The Other Guys tells the story of two NYPD detectives: a timid, by-the-numbers Allen Gamble (played by Will Ferrell) who would happily die chained to his desk filing paperwork, and Terry Hoitz (played by Mark Wahlberg), a hot-tempered gunslinger who would rather die literally any other way.

There’s just one problem for Hoitz: In a series of unfortunate events, he shot star Yankees shortstop Derek Jeter, and his captain refuses to let him leave the office.

A phrase that surfaces routinely throughout the film stands out in one particularly memorable scene. Hoitz’ passion finally boils over, and he exclaims (en route to kicking over a water cooler): “You can’t keep me cooped up in here, okay?! I am a peacock, you gotta let me fly!

In the next few minutes, I’ll show you how, in their own ways, Magneti’s team members and our clients are like peacocks — and share the secrets to letting them fly.

Empowering Those Around You to Spread Their Wings

During my career, I’ve had the absolute blessing of wearing dozens of hats.

I’ve worked for some of the most brilliant, fascinating minds, I’ve had the pleasure of managing some of the most uniquely skilled individuals, and I’ve been lucky to share the room with clients who hold a level of expertise in their niche that would bring envy to the most seasoned professionals.

I could write a novel on what I have learned from my peers — but there are two foundational concepts I will carry with me until the day I die.

“Death by one thousand micro-managements” – Taylor Rush

“All that I know is that I know nothing” – Socrates

Yes, I’ve just quoted myself, Socrates, and (well, stolen one from) Mark Wahlberg within a span of 300 words — but, let me explain…

The Dangers of the Coop

In a previous life, I spent the better part of 10 years as a Marketing Director for the Missoula PaddleHeads, a Minor League Affiliate of the Arizona Diamondbacks (where I had the honor of helping direct a wicked fun, national award-winning rebrand).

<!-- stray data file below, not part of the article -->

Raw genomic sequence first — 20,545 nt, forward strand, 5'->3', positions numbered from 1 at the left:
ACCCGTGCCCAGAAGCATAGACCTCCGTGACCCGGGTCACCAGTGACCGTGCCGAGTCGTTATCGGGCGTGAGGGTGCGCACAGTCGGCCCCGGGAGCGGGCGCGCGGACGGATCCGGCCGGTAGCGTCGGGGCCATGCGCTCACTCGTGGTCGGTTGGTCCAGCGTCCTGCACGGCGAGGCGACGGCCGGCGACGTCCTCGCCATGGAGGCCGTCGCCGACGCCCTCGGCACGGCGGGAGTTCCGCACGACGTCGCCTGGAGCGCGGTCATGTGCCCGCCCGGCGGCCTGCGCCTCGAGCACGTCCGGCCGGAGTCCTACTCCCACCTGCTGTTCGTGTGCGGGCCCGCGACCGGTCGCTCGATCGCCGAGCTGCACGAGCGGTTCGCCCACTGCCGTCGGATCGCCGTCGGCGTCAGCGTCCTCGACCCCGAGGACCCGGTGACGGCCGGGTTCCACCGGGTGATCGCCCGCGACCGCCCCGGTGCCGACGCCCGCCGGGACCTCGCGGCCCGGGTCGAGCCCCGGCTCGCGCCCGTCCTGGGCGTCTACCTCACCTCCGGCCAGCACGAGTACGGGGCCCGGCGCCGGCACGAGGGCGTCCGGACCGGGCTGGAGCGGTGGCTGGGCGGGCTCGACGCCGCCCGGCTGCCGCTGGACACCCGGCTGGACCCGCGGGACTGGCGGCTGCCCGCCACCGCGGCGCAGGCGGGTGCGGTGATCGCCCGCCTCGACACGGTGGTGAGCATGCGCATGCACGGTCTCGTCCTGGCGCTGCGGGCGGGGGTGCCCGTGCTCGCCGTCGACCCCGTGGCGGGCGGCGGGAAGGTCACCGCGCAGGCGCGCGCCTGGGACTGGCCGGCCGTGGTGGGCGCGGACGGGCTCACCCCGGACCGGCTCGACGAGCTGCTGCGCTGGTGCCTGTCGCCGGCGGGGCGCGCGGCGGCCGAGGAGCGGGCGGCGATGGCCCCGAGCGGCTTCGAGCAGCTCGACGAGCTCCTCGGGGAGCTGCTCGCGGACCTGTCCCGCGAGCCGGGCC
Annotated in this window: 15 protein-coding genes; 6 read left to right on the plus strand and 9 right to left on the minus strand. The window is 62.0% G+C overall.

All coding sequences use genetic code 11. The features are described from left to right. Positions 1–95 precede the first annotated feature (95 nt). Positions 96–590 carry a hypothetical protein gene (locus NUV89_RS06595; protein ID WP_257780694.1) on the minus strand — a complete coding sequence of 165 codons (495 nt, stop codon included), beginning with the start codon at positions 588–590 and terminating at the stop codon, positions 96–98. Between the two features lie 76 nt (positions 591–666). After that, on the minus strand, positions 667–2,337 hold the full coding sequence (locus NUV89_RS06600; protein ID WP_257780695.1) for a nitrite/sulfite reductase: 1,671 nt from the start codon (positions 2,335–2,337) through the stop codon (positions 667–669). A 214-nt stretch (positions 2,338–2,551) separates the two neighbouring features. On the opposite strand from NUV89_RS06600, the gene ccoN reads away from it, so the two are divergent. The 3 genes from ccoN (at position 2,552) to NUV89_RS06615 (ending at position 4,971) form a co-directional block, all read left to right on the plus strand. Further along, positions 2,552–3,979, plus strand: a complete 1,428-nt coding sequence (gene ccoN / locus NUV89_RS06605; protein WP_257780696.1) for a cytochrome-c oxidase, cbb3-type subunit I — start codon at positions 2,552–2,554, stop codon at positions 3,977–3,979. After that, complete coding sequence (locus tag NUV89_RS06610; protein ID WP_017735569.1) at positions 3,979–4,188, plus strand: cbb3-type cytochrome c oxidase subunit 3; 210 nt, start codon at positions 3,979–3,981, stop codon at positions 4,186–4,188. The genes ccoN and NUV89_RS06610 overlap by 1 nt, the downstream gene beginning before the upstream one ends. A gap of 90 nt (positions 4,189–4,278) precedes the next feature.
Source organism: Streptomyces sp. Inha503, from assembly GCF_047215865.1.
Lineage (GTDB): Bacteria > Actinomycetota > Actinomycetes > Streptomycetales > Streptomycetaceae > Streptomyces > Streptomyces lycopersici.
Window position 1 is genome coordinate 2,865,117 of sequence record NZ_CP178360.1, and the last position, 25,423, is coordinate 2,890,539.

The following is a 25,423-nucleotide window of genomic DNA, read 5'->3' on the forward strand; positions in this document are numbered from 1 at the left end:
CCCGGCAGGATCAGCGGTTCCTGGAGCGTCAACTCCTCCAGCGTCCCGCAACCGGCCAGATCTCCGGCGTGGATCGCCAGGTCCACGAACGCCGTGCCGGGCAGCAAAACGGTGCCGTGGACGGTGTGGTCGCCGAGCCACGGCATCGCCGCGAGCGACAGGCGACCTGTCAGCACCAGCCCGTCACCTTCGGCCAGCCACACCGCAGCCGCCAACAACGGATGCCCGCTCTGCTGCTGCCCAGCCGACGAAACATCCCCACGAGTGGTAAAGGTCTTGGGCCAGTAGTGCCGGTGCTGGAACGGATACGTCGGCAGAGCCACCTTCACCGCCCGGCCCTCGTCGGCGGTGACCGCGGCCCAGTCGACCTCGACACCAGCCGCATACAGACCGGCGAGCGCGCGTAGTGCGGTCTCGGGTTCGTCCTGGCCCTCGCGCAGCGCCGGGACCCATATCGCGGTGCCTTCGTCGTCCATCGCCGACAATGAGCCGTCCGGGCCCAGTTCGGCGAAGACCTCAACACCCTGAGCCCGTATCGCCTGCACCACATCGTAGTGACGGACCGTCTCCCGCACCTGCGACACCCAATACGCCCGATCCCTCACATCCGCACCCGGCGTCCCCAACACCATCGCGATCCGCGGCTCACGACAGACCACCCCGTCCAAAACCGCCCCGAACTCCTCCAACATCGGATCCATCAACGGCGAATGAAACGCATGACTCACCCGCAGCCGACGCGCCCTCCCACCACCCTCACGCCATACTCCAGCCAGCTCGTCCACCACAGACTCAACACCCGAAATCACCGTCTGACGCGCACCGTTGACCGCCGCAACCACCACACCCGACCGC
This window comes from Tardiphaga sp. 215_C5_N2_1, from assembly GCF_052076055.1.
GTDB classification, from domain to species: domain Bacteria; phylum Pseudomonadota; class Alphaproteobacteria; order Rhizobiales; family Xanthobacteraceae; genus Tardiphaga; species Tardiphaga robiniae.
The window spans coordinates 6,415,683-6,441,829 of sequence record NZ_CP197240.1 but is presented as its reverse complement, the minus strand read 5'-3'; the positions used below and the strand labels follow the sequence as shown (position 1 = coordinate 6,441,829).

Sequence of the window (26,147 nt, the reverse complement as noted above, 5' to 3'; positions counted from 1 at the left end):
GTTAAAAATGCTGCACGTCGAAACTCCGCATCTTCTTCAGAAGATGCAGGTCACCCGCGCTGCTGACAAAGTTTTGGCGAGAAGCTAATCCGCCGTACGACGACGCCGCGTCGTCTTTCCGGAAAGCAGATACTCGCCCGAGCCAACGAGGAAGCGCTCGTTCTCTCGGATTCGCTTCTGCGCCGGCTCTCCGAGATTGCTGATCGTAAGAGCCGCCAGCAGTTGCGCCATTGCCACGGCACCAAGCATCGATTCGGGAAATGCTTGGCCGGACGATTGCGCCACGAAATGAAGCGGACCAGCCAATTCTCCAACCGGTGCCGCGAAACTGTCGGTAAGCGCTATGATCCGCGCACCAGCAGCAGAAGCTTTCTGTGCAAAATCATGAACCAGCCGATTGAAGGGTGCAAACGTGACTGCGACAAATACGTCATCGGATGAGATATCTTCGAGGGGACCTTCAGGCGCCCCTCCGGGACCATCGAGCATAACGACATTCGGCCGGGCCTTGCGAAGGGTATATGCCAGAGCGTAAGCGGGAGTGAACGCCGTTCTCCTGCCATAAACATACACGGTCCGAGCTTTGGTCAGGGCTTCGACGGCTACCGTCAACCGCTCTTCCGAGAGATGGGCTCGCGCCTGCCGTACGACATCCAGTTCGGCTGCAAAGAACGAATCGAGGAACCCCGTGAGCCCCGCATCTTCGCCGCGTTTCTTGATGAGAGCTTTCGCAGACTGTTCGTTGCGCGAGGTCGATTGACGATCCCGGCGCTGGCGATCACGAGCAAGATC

Over the course of my tenure, seasons would come and seasons would go, and the annual signal for an impending Opening Day was the arrival of a dozen wide-eyed interns, excited to make a name for themselves in sports.

Early in my career (before I held a stable of interns on my own), I’d watch colleagues and peers around the league hold these interns closely, scared of the mistakes they might make, micromanaging them to death and keeping them in bubble wrap.

Guess how that worked out?

By the end of each season, these kids left with nearly the same skill set they had arrived with, gaining little more than a fun line item on their resumes.

The Glory of Flight

If you ask any scientist about conducting an experiment, here’s what they’ll tell you: Make observations, create a hypothesis, devise a test, then put your test into action. That’s exactly what I did.

In my first season acting as the direct report for five interns, I made a new plan.

I held these interns close for their first two weeks (maybe three, in some cases)…then, I kicked them out of the nest. You see, part of creating a culture of trust, a culture of empowerment, and a culture that facilitates growth, is trusting your team to take the leap. 

Will they make mistakes? Will they need help? ABSOLUTELY. But that’s okay. Encourage those around you to lean into what makes them uncomfortable, what feels “new.”

Guess what? These kids THRIVED. Within months, they were creating new campaign ideas, asking to implement new operational procedures, and loving every minute of the job.